The emitted concentrations of CO, with an average of 8.8 ± 4.6 ppm, were close to the ASHRAE standards requirements of 11 ppm (Table 1). About 60% of the trials maintained an average CO concentration below the ASHRAE standard of 11 ppm, and 90% of the trials had CO concentrations below 20 ppm. The measurements did not show an actual trend according to ER values, but indicated that this particular burner emitted CO at concentrations between 16.4 and 4.4 ppm, when varying the ER from 2.0 to 3.5. The absence of a trend indicated that the varying ER did not impact the CO emissions linearly in this range. However, Bhoi and Channiwala (2009) had observed higher CO emissions at A/F ratio close to 1.00, and decreasing CO emissions with increasing A/F; a wider range of ER for future experimental trials would likely display similar observations.

Nitrogen oxide

The NOx emissions reached an average of 23.6 ± 2.8 ppm, which was much higher than the ASHRAE standards. Normally, an opposing effect on CO and NOx concentrations should be observed as a result of increasing excess air (De Nevers 2000); however, NOx emissions did not show a particular trend with increasing ER. The burner performance for NOx emissions fell between 20.4 and 27.8 ppm, with an ER varying between 2.0 and 3.5. Additional experimental data would be required, on a wider range of ER values, to validate this observation. These results indicated that NOx emissions would be too high for CO2 enrichment with direct flue gas utilisation. Thermal NOx formation was promoted by a higher residence time for flue gases, probably due to the recirculation zone observable in the burner combustion chamber (Littlejohn et al. 2007), the high and sustained average flue gas temperature of 631.6°C in the chimney, and the low efficiency of the furnace heat exchanger.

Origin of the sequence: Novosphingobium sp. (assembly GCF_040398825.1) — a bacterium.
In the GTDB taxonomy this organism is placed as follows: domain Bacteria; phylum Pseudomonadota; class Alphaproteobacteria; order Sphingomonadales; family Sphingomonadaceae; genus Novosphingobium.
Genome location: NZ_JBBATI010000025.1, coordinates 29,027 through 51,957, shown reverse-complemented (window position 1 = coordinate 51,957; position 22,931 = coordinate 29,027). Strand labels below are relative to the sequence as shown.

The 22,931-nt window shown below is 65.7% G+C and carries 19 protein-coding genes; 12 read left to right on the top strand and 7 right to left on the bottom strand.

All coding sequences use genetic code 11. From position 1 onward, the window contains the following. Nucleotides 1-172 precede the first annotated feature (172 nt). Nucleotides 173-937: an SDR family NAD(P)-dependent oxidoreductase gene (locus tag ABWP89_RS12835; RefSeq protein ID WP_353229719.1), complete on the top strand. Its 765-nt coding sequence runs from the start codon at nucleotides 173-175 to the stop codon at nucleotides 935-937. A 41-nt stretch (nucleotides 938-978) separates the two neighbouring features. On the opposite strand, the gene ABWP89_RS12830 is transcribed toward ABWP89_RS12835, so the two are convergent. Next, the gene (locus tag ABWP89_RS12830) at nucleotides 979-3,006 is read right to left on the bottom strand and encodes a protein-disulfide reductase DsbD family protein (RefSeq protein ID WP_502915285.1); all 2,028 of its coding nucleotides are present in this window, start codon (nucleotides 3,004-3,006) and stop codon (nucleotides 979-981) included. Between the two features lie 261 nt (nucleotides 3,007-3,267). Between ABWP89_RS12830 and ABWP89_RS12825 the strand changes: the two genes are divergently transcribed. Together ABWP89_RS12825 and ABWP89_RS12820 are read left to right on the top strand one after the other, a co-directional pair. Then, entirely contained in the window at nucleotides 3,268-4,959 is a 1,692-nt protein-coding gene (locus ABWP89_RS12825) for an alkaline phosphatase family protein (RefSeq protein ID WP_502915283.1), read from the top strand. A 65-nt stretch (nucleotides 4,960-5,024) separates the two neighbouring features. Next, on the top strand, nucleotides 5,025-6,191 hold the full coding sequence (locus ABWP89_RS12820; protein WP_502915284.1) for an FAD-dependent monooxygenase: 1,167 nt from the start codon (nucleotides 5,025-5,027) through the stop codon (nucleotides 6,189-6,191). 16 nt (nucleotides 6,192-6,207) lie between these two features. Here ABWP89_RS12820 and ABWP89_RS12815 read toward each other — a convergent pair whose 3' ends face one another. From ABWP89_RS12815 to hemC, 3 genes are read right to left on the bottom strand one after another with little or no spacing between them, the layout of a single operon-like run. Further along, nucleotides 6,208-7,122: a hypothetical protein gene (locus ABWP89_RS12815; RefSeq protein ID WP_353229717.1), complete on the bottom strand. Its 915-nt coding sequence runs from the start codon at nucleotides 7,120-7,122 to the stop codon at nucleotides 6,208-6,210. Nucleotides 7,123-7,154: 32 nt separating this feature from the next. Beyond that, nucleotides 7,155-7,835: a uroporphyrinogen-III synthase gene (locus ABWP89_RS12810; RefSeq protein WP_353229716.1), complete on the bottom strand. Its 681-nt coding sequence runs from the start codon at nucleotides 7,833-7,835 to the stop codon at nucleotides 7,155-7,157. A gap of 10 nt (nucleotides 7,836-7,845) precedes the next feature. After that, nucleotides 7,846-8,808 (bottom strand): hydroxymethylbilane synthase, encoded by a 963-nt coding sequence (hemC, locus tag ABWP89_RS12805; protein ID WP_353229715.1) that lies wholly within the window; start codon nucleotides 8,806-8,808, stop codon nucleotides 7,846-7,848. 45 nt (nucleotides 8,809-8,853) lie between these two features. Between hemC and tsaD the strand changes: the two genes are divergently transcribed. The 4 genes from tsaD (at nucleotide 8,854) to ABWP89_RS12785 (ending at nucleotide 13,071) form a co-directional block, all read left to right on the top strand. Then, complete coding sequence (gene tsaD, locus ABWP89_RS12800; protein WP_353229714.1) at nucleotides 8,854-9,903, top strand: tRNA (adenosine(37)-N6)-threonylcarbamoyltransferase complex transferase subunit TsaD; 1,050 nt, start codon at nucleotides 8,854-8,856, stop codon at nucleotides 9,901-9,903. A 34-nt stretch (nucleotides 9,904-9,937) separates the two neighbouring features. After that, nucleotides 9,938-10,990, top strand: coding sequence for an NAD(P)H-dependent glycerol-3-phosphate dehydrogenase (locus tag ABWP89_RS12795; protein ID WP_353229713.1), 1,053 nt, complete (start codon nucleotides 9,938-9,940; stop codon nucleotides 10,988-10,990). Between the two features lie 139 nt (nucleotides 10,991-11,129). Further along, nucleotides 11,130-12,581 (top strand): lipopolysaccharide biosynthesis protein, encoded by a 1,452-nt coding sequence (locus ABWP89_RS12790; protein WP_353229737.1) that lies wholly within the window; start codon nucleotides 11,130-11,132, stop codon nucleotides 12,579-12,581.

Sulphur dioxide

From the portable analyzer measurements, SO2 emissions were undetectable or within the margin of error for the instrument (< ± 10 ppm) at its best resolution (1 ppm). For premium quality sawdust wood pellets, SO2 emissions were therefore considered insignificant at ppm resolution, as expected from the literature review. Measurements at parts per billion resolutions would be the next experimental step to confirm that SO2 emissions respect ASHRAE standards, and ensure that the flue gas can be used directly for CO2 enrichment.


Gas chromatography analyses for C2H4 emissions were very encouraging. The difference in C2H4 concentrations from flue gas and fresh air samples implied that syngas combustion added a mere 12 ppb (parts per billion) in the flue gas (Table 8). In certain trials, C2H4 concentrations from flue gas were even lower than in fresh air samples. These low ethylene emissions agreed with the observations from Hanan (1998), who concluded that C2H4 concentrations remained lower than the critical concentration of 50 ppb when CO concentrations were not exceeding 50 ppm. In this experiment, 90% of the trials showed CO emissions below 50 ppm. In fact, C2H4 emissions from syngas combustion were considered negligible and would not be a cause of plant damage if flue gas was injected in a greenhouse.

Table 8. Ethylene Emissions Following Combustion of Syngas from Sawdust Wood Pellets Gasification

Oxygen and carbon dioxide